Craft Crush #5: Carrie Reichardt

20 May Craft Crush #5: Carrie Reichardt

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As the Craftivist Collective we love to showcase fellow craft-lovers who inspire us to keep crafting, teach us new craft skills & new ways of thinking and challenge us in how craft can be done and seen. These people keep me and the Craftivist Collective moving forward and growing and basically I have a big Craft Crush on them for that reason & want to celebrate their crafty brilliance with you so you can be inspired by them too.

Craft Crush #5 is…. Carrie Reichardt!

I met Carrie in 2010 when she attended one of our free London craftivism sessions in Royal Festival Hall cafe on Southbank. This particular meeting was with members of the Shoreditch Sisters who we were supporting by doing their Embroideries project.  Carrie came with a lot of passion for craftivism, a big smile, lots of questions and jar of plastic eyeballs to add to the pile of craft resources. Since then Carrie & I have sat in her incredible mosaic’ed home and had lots of long conversations with a cuppa tea about what craftivism is, what being an artist means, what is effective activism and we had some heated discussions about how to go about making change. The more I know Carrie the more I respect & admire this incredible artist. We disagree on many methods of activism but we talk honestly and openly about why and challenge each other in a respectful way. I definitely have a Craft Crush on Carrie – her creativity, constant hard work, passion for justice and urge to support like-minded craftivists just oozes out of her it there is no denying her work provokes conversation on global injustices.

My pictureName: Carrie Reichardt AKA The Baroness 

Websitewww.carriereichardt.com  

What do you do? I’m a renegade potter, anarchist ceramicist and a craftivist.

What are your first memories of crafting? My mother was a very creative women and a wonderful knitter and as a child she would take me to the V&A. I always loved to make stuff – trying my hand at most arts and crafts.  As a child, I wasn’t particularly good at it but it was the thing that I most enjoyed.  

What inspires you? My parents and the people I have written to on death row and The Angola 3  and Kenny Zulu Whitmore. The A3 and Kenny are political prisoners, ex black panthers and the longest serving men in solitary confinement in the USA. They have each been locked up for more than 3 decades yet they remain the most inspirational people you could ever wish to call your friends.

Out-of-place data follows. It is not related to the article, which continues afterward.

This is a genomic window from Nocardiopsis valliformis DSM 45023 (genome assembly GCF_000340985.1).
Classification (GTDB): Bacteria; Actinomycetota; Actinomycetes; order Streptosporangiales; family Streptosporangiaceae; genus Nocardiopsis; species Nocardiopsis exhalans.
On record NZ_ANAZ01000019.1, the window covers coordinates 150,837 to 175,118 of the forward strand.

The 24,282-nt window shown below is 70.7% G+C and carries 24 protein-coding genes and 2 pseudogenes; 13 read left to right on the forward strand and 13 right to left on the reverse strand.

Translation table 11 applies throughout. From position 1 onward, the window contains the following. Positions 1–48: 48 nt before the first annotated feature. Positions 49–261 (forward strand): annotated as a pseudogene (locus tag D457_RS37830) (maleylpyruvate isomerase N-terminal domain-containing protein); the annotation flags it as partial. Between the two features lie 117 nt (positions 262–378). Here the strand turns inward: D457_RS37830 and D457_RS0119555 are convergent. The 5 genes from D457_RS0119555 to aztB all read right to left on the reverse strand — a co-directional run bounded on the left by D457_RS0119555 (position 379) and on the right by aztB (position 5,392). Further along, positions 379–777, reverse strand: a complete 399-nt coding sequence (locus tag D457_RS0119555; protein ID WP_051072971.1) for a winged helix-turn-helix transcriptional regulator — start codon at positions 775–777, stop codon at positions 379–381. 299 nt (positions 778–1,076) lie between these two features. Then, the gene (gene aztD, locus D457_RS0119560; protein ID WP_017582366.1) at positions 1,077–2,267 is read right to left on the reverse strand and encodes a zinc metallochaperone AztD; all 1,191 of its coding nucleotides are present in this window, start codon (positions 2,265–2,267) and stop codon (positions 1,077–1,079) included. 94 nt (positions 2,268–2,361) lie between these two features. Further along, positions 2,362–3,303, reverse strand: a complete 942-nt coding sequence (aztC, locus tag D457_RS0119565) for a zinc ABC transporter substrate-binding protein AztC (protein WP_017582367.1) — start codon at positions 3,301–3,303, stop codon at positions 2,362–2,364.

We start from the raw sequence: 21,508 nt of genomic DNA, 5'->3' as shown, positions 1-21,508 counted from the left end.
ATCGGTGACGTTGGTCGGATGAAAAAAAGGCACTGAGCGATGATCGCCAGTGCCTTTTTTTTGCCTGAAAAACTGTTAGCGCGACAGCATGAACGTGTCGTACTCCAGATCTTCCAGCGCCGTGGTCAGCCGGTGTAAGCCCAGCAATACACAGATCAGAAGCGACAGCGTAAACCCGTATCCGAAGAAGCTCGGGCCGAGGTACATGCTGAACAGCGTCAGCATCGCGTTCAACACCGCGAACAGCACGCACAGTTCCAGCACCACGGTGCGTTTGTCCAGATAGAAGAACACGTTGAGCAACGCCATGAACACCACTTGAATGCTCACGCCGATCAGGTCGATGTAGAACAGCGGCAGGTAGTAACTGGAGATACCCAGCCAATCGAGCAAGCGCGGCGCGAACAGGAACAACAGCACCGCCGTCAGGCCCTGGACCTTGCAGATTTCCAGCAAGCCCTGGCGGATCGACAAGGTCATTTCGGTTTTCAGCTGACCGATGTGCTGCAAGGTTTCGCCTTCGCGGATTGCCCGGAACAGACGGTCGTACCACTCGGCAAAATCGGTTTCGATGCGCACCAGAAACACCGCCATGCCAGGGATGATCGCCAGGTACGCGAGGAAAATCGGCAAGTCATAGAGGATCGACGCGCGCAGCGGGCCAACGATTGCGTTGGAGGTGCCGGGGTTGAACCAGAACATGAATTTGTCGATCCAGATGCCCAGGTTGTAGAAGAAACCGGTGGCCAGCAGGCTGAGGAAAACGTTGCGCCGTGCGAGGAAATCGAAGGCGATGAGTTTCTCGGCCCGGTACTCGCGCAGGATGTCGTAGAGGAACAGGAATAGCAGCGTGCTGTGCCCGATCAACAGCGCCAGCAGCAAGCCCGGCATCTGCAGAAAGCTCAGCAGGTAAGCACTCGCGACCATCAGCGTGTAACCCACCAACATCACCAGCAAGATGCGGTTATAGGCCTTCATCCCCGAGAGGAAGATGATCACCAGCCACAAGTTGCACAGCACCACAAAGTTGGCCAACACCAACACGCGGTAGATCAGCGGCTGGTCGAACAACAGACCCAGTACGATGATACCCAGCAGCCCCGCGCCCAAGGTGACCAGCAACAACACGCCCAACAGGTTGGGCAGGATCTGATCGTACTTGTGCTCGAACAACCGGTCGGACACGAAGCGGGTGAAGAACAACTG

Who do you have a craft crush on? Niki de Saint Phalle is one of my favourite artist. I have loved her work since coming across her whilst at college in the late 1980’s. Her absence from the Art History books is evidence of the shocking lack of representation of female political artists. I am also just blown away by working with Craftspace in Birmingham on the ‘Craft in Mind’ project. I have been working with some young people who have really shown how powerful craftivism can be, not only to the viewer, but perhaps more importantly, for the maker. The work they are now creating is truly inspiring.  

What three things could you not live without? My family and friends, my ability to create and colour.

To illustrate the Angola 3How has craft been a positive influence for you, your community or society at large? Throughout my life creativity has been my cathartic response to the painful situations I have found myself in. Had I not found my creative voice I would probably be dead or institutionalised.  Every person I ever written to in prison has kept their humanity and their sanity by being creative. Art has the power to heal and to bring communities together and we must fight to ensure that the ability to create is given to everyone. I am working with Acton Forum Arts

If you could change one thing about the world, what would it be? Inequality.

Have you got any words of encouragement for our readers about the power of crafts? We have to recognise the power of creativity to help and heal communities and to use this to bring about a more equal and fairer society. I really think that now is the time to go into our communities and make our voices heard in the most creative way we can find. Craftivism and guerrilla art acts of kindness need to become the new street art.   On a deeply personal level, I know that voicing your opinion gives you strength, and if your action gives another hope or puts a smile on a strangers  face, then what more could you ask for. As Herman Wallace (One of the Angola 3 taught me) “ The essence of your life is only measured in the way you can help others”.
Back of House
I bet you have a Craft Crush on Carrie now don’t you? :) 
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